In those without contraindications, menopausal hormone therapy (MHT) is an effective treatment for significant vasomotor symptoms (VMS).4 Combined estrogen and progesterone MHT should be offered to women with an intact uterus to reduce the risk of endometrial hyperplasia or cancer, whereas estrogen-only treatments can be offered to women who have undergone a hysterectomy.5 No single MHT preparation has been shown to be superior to others. However, transdermal estrogen confers a less increased to no risk of venous thromboembolism compared with oral estrogen, although there is little to moderate supporting evidence.6 Micronised progesterone is associated with a higher risk of endometrial cancer compared with synthetic progestogens, but may confer a reduced breast cancer risk than that associated with synthetic progestogens; however, this is also based on low-quality evidence.7,8

In the absence of contraindications, the combined oral contraceptive pill can be considered in the late reproductive stage and early MT for significant VMS, and will also provide contraception and reduce heavy or irregular bleeding.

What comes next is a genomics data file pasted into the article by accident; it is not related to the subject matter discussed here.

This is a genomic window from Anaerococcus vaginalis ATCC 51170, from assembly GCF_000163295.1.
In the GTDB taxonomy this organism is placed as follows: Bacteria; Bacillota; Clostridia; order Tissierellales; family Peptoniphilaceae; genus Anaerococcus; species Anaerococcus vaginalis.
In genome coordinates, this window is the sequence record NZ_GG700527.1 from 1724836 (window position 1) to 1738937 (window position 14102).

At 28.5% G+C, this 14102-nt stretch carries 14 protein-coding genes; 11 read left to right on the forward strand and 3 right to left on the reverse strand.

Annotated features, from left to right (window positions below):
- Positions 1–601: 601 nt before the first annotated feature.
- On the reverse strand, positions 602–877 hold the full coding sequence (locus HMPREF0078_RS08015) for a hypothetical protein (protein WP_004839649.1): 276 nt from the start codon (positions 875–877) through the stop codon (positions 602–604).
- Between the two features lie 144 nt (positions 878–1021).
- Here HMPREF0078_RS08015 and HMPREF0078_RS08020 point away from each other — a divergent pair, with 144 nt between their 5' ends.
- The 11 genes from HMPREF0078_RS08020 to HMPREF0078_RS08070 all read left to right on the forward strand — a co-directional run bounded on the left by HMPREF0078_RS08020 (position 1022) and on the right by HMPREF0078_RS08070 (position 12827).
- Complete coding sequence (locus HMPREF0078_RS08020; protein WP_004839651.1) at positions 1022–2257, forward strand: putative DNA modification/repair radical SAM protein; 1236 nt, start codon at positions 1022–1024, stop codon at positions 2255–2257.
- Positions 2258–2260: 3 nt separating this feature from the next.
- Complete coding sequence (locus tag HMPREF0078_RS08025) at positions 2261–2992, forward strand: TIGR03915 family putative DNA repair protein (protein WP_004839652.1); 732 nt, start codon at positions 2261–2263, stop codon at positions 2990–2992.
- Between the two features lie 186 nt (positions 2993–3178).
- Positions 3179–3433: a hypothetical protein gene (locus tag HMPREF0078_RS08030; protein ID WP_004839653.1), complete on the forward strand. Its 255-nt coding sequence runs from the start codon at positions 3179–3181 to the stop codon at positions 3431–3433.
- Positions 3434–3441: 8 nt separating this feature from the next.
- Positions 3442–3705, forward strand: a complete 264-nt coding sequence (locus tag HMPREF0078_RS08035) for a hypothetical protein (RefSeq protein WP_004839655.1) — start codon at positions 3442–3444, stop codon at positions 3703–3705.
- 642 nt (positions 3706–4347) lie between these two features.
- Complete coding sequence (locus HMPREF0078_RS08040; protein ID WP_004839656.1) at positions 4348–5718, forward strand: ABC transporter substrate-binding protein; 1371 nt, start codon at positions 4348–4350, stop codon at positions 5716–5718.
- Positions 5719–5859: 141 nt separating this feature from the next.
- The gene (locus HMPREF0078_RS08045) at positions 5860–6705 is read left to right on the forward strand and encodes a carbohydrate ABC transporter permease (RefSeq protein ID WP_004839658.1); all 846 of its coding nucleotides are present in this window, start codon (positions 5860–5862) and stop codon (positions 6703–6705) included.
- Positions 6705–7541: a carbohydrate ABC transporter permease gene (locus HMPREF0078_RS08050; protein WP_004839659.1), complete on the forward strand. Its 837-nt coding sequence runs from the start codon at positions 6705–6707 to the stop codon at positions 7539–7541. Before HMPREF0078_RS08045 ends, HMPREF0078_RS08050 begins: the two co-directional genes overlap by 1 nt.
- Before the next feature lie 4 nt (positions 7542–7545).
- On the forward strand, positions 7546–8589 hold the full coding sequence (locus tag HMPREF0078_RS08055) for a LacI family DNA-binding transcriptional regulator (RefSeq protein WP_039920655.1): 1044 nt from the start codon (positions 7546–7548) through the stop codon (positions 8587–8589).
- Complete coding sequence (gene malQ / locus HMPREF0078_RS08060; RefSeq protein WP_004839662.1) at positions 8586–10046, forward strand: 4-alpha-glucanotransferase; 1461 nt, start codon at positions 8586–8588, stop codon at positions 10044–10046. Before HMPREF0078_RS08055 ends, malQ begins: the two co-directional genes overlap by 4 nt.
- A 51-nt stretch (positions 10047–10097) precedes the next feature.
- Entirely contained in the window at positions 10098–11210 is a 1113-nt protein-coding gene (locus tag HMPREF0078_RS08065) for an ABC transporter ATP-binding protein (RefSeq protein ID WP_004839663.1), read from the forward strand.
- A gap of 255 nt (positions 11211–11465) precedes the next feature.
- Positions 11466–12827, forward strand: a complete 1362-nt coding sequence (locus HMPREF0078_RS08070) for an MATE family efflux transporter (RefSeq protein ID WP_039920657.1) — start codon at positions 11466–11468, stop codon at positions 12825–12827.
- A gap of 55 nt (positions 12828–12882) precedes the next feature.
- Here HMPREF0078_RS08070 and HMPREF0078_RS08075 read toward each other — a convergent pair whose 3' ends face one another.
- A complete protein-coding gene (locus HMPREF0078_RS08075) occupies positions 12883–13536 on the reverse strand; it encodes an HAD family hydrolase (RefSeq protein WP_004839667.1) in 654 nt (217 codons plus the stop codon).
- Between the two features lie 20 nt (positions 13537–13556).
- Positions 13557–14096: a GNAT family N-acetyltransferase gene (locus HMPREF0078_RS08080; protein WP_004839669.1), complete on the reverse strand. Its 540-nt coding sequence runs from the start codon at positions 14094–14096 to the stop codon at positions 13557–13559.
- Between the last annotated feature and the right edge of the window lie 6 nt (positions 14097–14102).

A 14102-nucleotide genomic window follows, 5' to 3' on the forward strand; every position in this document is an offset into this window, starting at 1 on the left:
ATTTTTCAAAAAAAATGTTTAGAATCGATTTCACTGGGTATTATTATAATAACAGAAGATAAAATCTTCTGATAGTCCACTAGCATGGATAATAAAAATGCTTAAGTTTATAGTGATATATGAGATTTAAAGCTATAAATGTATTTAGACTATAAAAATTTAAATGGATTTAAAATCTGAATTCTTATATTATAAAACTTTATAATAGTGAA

Genitourinary and sexual symptoms

Genitourinary symptoms affect around one-third of postmenopausal women.1 Women commonly report an increase in urinary urge and frequency symptoms and urinary tract infections (UTIs), as well as discomfort with sexual activity secondary to vaginal dryness, vaginal burning, irritation and bleeding.

A full history should be taken to discern for other possible causes. If a UTI is diagnosed, appropriate antibiotic treatment should be initiated based on sensitivities, and the patient should return for review post-treatment to determine if any of the genitourinary symptoms persist beyond treatment.

In cases of sexual dysfunction, consider other stressors and tensions not directly related to the MT. Antidepressants, such as venlafaxine and gabapentin, can impair sexual function and libido. Referral to a relationship counsellor or psychologist should be considered, especially when the sexual difficulties are bothersome.